NEW YORK — Gene Littler, a quietly outstanding golfer who was known as Gene the Machine for an uncommonly smooth and consistent swing that propelled him to the 1961 US Open championship, died Friday in San Diego. He was 88.
His death was announced by the PGA Tour. His son, Curt, told the San Diego Union-Tribune that he had neuropathy in his legs and had had several falls. In 1972, Mr. Littler had surmounted surgery for lymph cancer that had seemingly ended his career.
In his prime, though self-taught, he had “a perfect swing,” said Gene Sarazen, a winner of seven major championships. “Like Sam Snead’s, only better.”
Mr. Littler was typically self-effacing in assessing his form. “I just put the ball down and hit,” he once said.
Unassuming and devoid of glamour in an era dominated by Arnold Palmer, Jack Nicklaus, and Gary Player, and relatively unimposing at 5 foot 9 and 160 pounds or so, Mr. Littler simply went about winning tournaments: 29 on the PGA Tour and another eight on what was then the Senior PGA Tour.
Mr. Littler, who lost two other majors in playoffs and another by one stroke, was a seven-time Ryder Cup player and was inducted into the World Golf Hall of Fame in 1990.
He was virtually ignored by the galleries in the early stages of the 1961 US Open’s final round at Oakland Hills in Michigan. He was among a pack chasing Doug Sanders, who was three shots ahead after the third round, and he had injured a rib earlier in the year, sidelining him for two months. He had won a total of $116 in his first five tournaments of 1961. Not only that, but Mr. Littler needed to adjust his widely envied swing a few days before the tournament.
As he later told it, Ted Kroll, a fellow professional, “told me to hit the ball more directly, or more upright.”
It was Mr. Littler’s brilliant putting that carried him to victory at Oakland Hills, whose undulating greens frustrated many of the other contenders. He one-putted on six holes of the final round and needed only the customary two putts at the others, and he sank 15-foot putts at Nos. 7 and 13. After hitting into a bunker guarding the green on the 18th hole, he two-putted for a bogey 5 and a 2-under-par 68 that bested Sanders and Bob Goalby by a shot.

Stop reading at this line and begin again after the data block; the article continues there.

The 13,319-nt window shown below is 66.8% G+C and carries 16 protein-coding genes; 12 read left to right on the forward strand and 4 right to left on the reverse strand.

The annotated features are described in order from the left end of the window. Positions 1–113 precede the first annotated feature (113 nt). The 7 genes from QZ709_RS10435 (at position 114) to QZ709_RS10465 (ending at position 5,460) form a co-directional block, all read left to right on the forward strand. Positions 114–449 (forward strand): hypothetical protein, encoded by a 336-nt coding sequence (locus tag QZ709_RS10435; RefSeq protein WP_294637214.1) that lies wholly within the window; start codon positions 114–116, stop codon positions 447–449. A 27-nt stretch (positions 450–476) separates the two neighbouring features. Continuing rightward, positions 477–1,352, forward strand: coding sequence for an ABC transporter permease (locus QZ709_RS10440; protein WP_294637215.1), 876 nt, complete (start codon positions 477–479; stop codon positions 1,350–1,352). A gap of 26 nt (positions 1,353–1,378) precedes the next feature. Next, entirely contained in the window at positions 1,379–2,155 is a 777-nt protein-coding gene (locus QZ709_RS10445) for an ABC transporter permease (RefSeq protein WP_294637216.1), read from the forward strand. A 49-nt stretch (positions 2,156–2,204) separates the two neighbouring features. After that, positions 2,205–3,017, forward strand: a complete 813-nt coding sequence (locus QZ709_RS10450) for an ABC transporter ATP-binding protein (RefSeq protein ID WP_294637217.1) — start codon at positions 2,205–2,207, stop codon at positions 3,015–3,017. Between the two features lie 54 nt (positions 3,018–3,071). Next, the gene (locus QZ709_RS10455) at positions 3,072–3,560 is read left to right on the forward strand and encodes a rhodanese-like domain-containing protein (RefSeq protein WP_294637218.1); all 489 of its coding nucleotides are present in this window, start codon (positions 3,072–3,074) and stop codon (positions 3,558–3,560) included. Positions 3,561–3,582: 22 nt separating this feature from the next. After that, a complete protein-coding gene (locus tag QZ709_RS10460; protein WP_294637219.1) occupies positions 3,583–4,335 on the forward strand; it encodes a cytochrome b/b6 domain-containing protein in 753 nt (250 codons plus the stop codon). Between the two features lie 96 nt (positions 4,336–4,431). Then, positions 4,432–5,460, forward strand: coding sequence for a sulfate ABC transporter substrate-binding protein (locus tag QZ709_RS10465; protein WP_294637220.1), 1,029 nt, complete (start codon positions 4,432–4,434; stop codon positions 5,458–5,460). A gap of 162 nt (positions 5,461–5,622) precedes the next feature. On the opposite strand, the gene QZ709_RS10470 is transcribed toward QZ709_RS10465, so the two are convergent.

A San Diego native, Gene Alec Littler graduated from San Diego State University and then entered the Navy. He won the US Amateur in 1953.
Prominent golf writer Herbert Warren Wind was impressed by the fluidity of such a young player’s swing.
“Gene took the club back with a very, very slow, easy, relaxed rhythm, then paused a lazy second at the top before droning slowly down into the ball, delaying his accelerated hitting action until the very last moment when the club head was only two feet or so from the ball,” Wind wrote in 1955 in Sports Illustrated.
While still an amateur, Mr. Littler won the San Diego Open in 1954, and he turned pro soon afterward. He almost won the US Open in June 1954, losing to Ed Furgol by one stroke, and then won four tournaments in 1955. He captured the Tournament of Champions in Las Vegas three consecutive times, from 1955 to 1957. Mr. Littler lost to Billy Casper, a friend since their boyhood in San Diego, in an 18-hole playoff at the 1970 Masters.
Two years later, Mr. Littler was found to have lymph cancer, requiring surgery. Much of the muscular structure on his left side was removed. But through arduous rehabilitation, he was able to regain the use of his left arm and rejoin the tour. He won the St. Louis Children’s Hospital Classic in July 1973 and received the Ben Hogan Award as comeback player of the year and the Bob Jones Award for distinguished sportsmanship in golf.
He went to a playoff at the 1977 PGA Championship at Pebble Beach, losing to Lanny Wadkins on the third hole of sudden death after leading by five strokes with nine holes to play.
He retired from the PGA Tour after that season and joined the fledgling Senior PGA Tour in 1981. Three years later he fell from a ladder while working on one of his antique cars and fractured his left arm, which was already weakened from cancer surgery. But he won six times on the Senior Tour after that.
In addition to his son, his survivors include his wife, Shirley, and a daughter, Suzanne.
For all his achievements, and all the admiration for his swing, Mr. Littler struggled with self-doubt.
“I never gave myself enough credit,” he told The Union-Tribune in 1987. “If I could change anything, I’d change my attitude. I’d come out again like Nicklaus or Palmer. I think I had a lot of ability but I never had what those guys had, that confidence.”